Kamasi Washington- Heaven and Earth
"Fists of Fury", the main theme to the 1972 Bruce Lee movie of the same name, is not a good song. The song, as well as the rest of that movie's soundtrack, is sung by a man named Mike Remedios, and while he has a nice enough voice, he doesn't quite have the gravitas to sell the lyrics, thus turning the song into a lump of cheese. This alone wouldn't make the song bad, but for some inexplicable reason the song's creator(s) decided to place random martial arts fighting sounds (lots of "hi-yah!"s and "kung pow"s) throughout the entire duration of the track, thus rendering it unlistenable. The whole thing lasts a little over three minutes, and when it ends you're thankful.
So it's nothing short of incredible that Kamasi Washington was able to take this forgotten piece of music from four decades ago and re-work it into something that commands your attention. What Washington has done here, on the opening track to his latest album, Heaven and Earth, is take the main theme to Fists of Fury, strip it down to its bare essentials, and then build it back up, and keep building and building and building until what he's left with is a nine and a half minute long jazz-funk odyssey. On his version of "Fists of Fury", Washington does something that all great covers do, he distills the raw essence of someone else's song and makes it his own. And whereas the original song was cheese whiz, Washington and his singers do have the proper gravitas to sell the lyrics, turning the simple ode to a martial arts master into a paean for the oppressed.
But "Fists of Fury" is not just an excellent song, it's an example of the evolution of Kamasi Washington as an artist. Washington has been making jazz music for roughly a decade and a half now, but it wasn't until 2015 that he really broke into the public consciousness, with his studio album The Epic. The album is aptly named, a three hour long effort with about half of the songs exceeding the ten minute mark, and complete with all the spiritual jazz trademarks, wailing saxophones and swelling choirs galore. It's an amazing album, but not exactly a digestible one, and one of the album's main flaws is that, after an hour or two things really start to blur together. That problem is (mostly) avoided on Washington's latest album, the two and a half hour long Heaven and Earth, which features rather subtle, yet still noticeable, changes in his sound. The wailing saxophones and swelling choirs are still there, as are the lengthy songs, but here Washington is more than willing to dip his toes into something a little new.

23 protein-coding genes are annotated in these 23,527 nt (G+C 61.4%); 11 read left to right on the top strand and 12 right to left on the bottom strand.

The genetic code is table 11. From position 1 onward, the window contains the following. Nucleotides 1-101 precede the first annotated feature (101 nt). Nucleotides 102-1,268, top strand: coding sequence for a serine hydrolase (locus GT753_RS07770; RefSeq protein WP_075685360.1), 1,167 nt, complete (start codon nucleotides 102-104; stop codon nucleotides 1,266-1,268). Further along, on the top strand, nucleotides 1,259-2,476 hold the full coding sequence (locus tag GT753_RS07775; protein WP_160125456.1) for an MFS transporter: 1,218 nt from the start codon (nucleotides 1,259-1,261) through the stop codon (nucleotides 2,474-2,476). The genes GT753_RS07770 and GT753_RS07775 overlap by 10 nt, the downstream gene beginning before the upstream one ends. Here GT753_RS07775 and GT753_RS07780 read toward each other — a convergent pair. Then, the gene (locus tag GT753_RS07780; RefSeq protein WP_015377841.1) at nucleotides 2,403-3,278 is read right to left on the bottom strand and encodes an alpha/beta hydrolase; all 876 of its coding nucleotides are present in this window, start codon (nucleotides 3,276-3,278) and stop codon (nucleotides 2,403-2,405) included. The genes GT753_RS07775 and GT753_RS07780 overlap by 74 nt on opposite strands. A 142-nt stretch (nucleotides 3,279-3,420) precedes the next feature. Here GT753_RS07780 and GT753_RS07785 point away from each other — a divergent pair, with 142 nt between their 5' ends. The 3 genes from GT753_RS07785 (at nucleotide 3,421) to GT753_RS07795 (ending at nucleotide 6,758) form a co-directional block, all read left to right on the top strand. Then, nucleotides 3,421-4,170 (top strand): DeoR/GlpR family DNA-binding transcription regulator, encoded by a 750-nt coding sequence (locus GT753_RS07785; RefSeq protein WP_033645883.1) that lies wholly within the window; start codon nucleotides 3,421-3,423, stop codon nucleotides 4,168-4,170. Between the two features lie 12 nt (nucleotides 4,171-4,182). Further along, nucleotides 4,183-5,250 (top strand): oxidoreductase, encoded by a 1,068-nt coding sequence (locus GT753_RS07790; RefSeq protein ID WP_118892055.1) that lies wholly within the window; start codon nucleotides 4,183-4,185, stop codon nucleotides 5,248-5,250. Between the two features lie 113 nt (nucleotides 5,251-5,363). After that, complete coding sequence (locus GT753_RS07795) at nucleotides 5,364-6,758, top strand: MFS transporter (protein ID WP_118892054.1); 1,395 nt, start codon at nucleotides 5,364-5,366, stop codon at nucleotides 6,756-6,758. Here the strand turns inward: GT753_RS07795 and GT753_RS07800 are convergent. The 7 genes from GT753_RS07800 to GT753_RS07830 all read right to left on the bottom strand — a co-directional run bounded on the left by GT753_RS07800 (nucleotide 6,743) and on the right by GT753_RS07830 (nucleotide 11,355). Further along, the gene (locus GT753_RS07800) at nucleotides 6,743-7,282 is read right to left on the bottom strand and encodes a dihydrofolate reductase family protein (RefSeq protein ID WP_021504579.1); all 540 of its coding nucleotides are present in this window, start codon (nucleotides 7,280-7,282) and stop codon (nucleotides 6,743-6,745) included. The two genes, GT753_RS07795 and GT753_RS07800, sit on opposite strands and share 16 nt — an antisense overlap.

I've already mentioned the nods to funk on "Fists of Fury", which are also found on the single "Street Fighter Mas", but there's also the free jazz approximation of "The Invincible Youth", the vocoder-laden "Vi Lua Vi Sol", the more pop-oriented "Testify" (also the album's shortest song, which means it's still just a little shy of the six minute mark), and the string-filled "The Space Travelers Lullaby", which manages the incredible feat of sounding exactly like what the title suggests. And although the album is 144 minutes long, it feels so much more compact than The Epic, so much more digestible, despite the fact that The Epic is only half an hour longer than Heaven and Earth.
The are still points, particularly in the last third of the album, where it does feel like Washington is covering ground he has already covered, on both this album and his last. But in spite of this, Heaven and Earth is still nothing less than a fantastic release by a defining artist of this decade. And even when he does repeat himself, he's sure to make it sound just as beautiful as before.